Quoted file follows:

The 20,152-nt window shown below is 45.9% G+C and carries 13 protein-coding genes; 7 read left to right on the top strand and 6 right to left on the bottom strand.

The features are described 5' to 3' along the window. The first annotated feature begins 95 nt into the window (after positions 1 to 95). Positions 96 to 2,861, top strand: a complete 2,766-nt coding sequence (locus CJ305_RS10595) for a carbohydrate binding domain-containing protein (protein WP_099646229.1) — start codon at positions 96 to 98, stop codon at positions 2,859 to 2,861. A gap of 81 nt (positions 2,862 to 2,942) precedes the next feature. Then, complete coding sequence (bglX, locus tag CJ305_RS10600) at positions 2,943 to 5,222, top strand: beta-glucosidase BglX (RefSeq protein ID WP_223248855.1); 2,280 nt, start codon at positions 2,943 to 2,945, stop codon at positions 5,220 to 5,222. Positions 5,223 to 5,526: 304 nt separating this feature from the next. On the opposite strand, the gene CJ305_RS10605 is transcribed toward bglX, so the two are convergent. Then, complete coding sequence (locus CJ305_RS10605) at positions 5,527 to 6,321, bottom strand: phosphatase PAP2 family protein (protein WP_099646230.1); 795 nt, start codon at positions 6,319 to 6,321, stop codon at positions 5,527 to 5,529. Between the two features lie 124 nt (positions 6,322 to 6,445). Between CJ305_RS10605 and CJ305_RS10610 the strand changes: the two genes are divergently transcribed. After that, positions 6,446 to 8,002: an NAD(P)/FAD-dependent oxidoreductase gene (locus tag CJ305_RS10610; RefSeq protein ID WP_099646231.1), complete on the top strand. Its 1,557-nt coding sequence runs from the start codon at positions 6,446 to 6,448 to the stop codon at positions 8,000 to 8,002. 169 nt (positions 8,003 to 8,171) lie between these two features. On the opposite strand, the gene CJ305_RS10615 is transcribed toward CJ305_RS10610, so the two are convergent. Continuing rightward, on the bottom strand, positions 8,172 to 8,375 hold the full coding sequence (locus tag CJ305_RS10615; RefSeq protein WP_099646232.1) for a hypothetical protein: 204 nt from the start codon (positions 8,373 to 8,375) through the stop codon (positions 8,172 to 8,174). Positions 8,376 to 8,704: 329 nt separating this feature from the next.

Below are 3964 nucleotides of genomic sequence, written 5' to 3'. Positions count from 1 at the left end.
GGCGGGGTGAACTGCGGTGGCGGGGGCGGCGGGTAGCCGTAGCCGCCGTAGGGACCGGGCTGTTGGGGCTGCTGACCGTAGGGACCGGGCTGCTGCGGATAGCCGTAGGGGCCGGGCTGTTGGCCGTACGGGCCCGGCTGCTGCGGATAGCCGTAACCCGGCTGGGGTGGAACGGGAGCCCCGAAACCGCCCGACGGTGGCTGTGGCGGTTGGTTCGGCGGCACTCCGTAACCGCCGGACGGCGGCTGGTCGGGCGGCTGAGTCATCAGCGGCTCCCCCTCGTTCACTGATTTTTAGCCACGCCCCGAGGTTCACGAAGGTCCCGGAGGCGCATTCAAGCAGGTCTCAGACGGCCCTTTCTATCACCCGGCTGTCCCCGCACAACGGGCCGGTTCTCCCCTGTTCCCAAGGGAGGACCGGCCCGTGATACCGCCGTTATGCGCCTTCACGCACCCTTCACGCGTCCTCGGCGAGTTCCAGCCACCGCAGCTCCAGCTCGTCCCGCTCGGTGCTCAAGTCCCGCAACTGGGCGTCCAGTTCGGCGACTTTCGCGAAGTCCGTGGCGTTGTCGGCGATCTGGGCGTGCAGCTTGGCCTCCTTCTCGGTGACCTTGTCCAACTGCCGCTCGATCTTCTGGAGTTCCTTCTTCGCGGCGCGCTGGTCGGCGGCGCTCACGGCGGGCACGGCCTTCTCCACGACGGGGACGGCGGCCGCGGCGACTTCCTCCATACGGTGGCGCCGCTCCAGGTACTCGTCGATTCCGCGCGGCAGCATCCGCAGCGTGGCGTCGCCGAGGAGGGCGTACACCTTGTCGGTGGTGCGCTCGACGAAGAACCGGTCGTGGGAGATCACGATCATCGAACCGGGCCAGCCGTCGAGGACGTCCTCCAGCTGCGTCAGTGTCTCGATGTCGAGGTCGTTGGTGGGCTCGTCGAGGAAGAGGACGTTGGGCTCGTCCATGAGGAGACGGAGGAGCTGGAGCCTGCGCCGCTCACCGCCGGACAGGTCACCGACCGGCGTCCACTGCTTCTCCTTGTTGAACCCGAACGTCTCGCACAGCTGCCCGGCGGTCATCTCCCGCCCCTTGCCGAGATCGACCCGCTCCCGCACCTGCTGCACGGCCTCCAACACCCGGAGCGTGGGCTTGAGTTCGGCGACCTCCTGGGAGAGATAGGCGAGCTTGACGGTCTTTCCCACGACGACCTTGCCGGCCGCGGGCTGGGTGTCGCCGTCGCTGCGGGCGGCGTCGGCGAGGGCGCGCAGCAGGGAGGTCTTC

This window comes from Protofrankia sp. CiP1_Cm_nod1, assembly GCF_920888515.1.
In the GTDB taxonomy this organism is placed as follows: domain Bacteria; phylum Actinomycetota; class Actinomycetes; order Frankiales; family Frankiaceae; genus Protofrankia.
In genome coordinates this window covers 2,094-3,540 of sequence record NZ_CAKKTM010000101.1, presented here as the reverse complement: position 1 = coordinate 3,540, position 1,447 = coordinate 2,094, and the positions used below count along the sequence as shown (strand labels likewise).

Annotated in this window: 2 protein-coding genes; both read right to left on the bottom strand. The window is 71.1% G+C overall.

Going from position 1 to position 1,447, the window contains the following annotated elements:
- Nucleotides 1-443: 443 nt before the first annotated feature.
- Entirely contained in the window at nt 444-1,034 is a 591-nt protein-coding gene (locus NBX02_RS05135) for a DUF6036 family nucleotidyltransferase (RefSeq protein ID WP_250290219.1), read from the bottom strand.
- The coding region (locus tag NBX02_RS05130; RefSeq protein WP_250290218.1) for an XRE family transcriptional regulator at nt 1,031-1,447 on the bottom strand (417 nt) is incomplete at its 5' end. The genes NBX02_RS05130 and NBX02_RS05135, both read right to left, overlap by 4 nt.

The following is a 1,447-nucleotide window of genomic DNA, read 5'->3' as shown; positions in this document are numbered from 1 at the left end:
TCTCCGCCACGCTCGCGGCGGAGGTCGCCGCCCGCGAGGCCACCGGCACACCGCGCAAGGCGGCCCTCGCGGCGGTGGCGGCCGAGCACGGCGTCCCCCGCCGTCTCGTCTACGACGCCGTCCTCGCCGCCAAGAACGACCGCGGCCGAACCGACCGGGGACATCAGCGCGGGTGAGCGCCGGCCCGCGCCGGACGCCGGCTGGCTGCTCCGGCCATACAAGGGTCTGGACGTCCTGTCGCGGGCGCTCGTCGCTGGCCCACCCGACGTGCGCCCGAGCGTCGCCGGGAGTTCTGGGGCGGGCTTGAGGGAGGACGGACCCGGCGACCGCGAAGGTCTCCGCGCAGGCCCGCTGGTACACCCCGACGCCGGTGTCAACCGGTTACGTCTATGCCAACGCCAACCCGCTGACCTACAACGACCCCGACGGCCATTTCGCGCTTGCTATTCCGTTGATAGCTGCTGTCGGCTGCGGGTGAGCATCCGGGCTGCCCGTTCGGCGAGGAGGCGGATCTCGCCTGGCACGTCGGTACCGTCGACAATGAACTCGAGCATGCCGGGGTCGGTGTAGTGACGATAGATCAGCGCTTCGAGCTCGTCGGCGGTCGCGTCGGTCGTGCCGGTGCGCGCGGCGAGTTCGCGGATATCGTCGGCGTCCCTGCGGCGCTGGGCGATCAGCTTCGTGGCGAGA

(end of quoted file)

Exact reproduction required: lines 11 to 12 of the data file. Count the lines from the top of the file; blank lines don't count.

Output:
- Entirely contained in the window at nt 444-1,034 is a 591-nt protein-coding gene (locus NBX02_RS05135) for a DUF6036 family nucleotidyltransferase (RefSeq protein ID WP_250290219.1), read from the bottom strand.
- The coding region (locus tag NBX02_RS05130; RefSeq protein WP_250290218.1) for an XRE family transcriptional regulator at nt 1,031-1,447 on the bottom strand (417 nt) is incomplete at its 5' end. The genes NBX02_RS05130 and NBX02_RS05135, both read right to left, overlap by 4 nt.